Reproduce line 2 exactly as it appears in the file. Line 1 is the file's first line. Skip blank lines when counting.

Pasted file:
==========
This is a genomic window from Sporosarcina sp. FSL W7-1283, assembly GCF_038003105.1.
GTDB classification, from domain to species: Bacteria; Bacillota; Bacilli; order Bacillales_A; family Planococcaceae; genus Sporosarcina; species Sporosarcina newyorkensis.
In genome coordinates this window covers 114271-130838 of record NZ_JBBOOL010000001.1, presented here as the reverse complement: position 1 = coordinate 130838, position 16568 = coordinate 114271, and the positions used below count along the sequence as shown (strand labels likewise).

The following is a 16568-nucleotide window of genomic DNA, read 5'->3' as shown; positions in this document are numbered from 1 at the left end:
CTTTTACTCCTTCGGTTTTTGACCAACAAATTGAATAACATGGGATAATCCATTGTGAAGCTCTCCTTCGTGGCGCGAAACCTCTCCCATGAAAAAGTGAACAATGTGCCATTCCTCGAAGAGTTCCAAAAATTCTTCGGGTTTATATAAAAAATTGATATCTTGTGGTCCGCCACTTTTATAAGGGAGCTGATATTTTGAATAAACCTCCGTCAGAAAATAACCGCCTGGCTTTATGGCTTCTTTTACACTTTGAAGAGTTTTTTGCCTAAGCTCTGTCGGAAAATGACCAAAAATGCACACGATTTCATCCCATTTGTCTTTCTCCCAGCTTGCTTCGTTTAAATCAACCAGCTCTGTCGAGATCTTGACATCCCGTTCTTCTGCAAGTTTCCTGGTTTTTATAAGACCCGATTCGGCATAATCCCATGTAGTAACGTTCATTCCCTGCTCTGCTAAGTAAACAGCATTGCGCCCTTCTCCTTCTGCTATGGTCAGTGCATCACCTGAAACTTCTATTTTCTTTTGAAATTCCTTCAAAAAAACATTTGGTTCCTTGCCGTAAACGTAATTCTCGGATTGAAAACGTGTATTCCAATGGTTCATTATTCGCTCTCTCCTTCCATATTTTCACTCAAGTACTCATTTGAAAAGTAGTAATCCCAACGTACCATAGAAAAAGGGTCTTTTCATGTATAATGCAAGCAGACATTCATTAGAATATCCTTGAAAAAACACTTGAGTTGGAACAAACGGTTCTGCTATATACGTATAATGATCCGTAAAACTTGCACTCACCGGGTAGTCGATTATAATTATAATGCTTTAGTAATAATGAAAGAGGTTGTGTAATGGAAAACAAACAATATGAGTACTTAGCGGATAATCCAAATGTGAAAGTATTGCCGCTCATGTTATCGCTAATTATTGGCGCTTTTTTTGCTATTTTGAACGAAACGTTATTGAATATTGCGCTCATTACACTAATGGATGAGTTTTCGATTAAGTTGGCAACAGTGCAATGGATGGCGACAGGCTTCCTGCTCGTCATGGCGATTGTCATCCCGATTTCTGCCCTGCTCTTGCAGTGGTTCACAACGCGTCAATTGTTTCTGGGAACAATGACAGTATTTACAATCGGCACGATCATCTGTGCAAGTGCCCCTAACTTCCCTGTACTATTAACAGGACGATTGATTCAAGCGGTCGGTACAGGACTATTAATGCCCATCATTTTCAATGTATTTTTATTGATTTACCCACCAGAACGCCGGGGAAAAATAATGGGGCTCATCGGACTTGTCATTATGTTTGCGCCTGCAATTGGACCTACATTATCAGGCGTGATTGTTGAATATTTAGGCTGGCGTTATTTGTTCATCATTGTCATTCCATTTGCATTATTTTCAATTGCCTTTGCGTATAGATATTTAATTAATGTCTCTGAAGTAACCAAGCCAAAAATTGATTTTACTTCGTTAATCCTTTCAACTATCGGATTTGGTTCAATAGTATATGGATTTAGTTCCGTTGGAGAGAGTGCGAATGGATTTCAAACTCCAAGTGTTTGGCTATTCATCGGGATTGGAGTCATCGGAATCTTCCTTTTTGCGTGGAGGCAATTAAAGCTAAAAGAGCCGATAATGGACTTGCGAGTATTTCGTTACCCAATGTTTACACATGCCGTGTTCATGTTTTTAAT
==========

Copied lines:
GTDB classification, from domain to species: Bacteria; Bacillota; Bacilli; order Bacillales_A; family Planococcaceae; genus Sporosarcina; species Sporosarcina newyorkensis.